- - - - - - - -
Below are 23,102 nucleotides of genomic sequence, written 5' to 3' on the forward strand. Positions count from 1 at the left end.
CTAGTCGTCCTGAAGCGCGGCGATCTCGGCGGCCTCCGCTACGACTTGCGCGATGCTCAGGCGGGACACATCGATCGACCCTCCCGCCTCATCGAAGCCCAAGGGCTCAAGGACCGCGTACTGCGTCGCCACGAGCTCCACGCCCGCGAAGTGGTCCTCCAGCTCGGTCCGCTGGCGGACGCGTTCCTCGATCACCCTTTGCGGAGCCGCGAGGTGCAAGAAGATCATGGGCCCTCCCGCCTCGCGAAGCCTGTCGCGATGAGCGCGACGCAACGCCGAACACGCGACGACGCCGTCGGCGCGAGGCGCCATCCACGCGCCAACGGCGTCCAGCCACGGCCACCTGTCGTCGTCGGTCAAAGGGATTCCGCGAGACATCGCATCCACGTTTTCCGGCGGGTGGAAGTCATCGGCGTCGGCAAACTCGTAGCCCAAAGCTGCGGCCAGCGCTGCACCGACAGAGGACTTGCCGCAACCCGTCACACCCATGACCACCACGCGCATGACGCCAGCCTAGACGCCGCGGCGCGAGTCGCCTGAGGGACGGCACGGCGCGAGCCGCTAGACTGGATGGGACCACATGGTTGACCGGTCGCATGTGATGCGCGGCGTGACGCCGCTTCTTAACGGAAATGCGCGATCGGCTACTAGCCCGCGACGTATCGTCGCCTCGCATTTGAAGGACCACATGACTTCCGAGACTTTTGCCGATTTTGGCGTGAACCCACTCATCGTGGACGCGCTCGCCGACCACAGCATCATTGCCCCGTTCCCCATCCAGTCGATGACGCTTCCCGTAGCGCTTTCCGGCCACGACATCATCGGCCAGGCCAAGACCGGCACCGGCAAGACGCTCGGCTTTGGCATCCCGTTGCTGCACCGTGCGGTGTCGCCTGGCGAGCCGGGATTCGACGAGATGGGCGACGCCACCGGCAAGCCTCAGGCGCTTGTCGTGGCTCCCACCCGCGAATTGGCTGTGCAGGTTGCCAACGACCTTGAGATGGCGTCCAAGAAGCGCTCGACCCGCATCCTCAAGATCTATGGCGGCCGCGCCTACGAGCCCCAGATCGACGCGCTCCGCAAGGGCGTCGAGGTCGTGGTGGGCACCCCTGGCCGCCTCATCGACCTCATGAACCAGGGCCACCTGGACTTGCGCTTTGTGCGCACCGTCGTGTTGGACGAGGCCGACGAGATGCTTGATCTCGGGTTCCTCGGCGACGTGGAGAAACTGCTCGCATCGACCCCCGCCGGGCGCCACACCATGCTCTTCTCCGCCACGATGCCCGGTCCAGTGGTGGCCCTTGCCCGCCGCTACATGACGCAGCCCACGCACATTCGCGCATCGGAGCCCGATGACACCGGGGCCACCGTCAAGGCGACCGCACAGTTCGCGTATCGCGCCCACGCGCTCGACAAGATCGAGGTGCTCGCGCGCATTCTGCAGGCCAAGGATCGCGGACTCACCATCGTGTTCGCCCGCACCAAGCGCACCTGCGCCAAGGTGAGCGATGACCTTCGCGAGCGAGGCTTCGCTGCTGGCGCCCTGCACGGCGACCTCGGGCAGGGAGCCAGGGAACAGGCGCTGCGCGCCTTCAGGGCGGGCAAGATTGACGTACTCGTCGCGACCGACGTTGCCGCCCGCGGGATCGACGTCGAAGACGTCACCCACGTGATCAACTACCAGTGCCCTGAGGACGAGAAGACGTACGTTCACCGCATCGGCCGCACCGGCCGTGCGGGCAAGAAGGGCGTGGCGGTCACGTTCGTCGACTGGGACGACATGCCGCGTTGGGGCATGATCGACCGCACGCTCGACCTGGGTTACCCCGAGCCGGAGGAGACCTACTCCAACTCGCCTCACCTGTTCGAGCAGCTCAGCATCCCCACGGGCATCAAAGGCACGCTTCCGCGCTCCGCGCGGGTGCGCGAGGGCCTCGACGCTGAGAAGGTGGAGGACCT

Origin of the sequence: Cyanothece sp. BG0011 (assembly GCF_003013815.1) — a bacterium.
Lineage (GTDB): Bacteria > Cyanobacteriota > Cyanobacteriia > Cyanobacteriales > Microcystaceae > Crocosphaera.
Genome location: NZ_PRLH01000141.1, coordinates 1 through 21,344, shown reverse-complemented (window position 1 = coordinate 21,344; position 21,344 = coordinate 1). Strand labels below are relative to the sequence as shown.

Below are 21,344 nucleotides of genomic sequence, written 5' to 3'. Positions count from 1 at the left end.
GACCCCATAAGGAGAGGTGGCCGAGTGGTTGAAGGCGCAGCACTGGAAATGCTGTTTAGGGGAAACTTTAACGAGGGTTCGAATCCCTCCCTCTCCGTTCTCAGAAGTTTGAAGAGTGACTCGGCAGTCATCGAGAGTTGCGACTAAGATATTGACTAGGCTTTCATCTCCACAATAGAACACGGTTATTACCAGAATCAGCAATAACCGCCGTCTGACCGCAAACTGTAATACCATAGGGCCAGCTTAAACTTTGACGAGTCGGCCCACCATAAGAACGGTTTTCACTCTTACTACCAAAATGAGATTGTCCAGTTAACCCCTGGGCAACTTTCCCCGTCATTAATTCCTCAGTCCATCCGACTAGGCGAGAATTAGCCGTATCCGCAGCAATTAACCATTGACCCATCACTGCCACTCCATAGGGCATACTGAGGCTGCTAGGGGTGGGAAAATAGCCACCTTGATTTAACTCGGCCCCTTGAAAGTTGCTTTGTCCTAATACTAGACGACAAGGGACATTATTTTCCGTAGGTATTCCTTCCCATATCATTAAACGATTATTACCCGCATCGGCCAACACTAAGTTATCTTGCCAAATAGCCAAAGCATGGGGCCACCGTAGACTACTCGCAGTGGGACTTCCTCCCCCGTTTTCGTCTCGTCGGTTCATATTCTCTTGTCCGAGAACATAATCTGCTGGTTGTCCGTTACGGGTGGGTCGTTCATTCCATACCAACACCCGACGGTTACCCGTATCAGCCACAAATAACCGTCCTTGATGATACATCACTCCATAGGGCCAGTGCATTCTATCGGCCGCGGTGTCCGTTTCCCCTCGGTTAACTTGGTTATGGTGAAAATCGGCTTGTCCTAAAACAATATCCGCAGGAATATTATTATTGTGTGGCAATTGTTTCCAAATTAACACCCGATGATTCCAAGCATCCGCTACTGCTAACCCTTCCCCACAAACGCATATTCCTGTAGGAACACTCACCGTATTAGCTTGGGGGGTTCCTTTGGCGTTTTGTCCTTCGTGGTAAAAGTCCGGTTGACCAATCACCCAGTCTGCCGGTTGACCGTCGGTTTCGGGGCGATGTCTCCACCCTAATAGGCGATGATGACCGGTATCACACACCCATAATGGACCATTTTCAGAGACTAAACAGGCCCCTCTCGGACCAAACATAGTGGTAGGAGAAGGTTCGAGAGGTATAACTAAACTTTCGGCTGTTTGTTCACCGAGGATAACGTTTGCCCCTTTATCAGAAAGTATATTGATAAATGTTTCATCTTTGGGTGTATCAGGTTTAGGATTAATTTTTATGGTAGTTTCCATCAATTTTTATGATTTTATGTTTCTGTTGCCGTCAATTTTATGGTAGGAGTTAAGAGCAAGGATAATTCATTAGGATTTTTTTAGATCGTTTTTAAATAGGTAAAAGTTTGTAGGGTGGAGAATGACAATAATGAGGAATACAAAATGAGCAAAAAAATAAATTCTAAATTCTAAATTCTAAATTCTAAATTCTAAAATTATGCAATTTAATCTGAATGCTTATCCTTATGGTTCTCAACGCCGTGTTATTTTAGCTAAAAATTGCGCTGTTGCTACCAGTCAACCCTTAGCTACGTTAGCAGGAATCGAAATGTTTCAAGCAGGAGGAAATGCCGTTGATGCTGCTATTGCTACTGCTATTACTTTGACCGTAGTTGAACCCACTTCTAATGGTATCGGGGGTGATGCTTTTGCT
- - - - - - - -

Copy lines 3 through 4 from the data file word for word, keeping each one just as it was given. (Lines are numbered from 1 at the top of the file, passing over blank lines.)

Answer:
Origin of the sequence: Cyanothece sp. BG0011 (assembly GCF_003013815.1) — a bacterium.
Lineage (GTDB): Bacteria > Cyanobacteriota > Cyanobacteriia > Cyanobacteriales > Microcystaceae > Crocosphaera.